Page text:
Want to try solving this problem? You can submit your code online if you log in or register.
You run a poster advertisement company. Your company is quite small: all it owns is a rectangular wall in the city. Advertisers pay to put up their poster on your wall at some time at some position along the wall. These posters may have different widths, but are all exactly the same height as the wall. When a poster is put up, it may cover some of the posters already on the wall.
You have a log of every single poster put on your wall: their distance from the left end, their width, and the time they were put up.
Since people always walk from the left to the right of your wall, and we all know advertisement posters are only effective when they are completely uncovered (e.g. a burger picture will only be mouthwatering if you see the whole burger), you would like to determine the leftmost fully visible poster.
The first line will contain a single integer N, the number of posters that have been put up. The next N lines will contain descriptions of the posters in chronological order (from earliest to most recent). The ith of these lines will contain two integers xi and wi, which indicate the distance from the left end and the width of poster i respectively. (All units are in metres.)
Output should consist of a single integer: the index i of the leftmost, completely visible poster (where the index of the first poster is 1).
4 1 5 3 7 2 6 8 9
7 40 50 30 45 1 10 20 30 1 30 5 15 10 40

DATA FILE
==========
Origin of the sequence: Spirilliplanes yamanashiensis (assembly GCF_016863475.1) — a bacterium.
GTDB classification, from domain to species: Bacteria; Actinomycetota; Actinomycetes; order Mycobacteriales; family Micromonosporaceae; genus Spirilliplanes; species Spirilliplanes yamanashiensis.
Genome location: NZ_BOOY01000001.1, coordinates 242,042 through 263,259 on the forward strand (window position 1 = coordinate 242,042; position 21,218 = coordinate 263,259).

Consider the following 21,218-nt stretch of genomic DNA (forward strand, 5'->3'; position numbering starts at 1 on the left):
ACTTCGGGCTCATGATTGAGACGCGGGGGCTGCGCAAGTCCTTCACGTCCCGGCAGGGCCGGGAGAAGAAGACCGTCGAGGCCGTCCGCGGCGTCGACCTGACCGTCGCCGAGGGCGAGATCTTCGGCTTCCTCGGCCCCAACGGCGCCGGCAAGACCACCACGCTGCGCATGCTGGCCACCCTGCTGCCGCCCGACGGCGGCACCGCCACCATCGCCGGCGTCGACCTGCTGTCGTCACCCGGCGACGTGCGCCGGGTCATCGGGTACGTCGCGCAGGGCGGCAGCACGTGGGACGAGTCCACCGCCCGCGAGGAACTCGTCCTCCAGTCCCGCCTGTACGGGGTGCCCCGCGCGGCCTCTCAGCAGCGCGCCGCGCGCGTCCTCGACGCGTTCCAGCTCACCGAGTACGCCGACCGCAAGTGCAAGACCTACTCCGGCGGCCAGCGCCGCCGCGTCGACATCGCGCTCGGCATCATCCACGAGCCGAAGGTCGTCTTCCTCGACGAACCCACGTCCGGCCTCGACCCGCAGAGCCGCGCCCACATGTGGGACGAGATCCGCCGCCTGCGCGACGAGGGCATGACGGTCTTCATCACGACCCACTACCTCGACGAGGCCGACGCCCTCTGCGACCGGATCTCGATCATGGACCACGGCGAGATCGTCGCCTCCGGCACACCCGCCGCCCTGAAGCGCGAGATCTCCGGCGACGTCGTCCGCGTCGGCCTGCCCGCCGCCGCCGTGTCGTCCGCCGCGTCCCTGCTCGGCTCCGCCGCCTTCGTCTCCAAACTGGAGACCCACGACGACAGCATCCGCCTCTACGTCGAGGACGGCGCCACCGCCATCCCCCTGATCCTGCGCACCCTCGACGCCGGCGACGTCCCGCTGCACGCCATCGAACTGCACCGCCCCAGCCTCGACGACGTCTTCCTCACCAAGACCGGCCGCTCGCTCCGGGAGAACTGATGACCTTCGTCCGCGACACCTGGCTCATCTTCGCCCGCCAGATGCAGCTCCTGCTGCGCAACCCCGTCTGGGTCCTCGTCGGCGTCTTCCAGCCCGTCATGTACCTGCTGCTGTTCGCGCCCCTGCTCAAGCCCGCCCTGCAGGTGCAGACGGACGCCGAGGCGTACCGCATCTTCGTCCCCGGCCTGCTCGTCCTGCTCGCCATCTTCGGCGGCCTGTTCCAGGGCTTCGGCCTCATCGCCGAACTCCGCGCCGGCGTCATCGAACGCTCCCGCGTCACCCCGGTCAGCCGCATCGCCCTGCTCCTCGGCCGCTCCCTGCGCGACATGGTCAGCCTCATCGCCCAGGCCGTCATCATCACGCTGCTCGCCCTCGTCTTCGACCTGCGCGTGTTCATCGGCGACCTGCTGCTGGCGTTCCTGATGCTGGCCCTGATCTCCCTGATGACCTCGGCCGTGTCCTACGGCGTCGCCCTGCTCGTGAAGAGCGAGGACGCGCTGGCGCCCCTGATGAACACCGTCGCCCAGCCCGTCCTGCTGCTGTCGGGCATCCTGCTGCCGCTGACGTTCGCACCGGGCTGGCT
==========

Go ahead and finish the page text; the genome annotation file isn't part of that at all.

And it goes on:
In the first sample case, the first and second posters are both partially covered by the third poster. While the fourth poster is completely visible, it is further to the right of the third poster and does not overlap it, so the third poster is the leftmost completely visible poster.
In the second sample case, the first poster is partially covered by the second, the second is partially covered by the seventh, the third and fourth are covered by the fifth, and the sixth is partially covered by the seventh. The seventh poster is the only completely visible poster.
To evaluate your solution, the judges will run your program against several different input files. All of these files will adhere to the following bounds:
As some of the test cases will be quite large, you may need to think about how well your solution scales for larger input values. However, not all the cases will be large. In particular:
The score for each input scenario will be 100% if the correct answer is written to the output file, and 0% otherwise.
© Australian Mathematics Trust 2001-2023
Page generated: 3 June 2023, 2:35pm AEST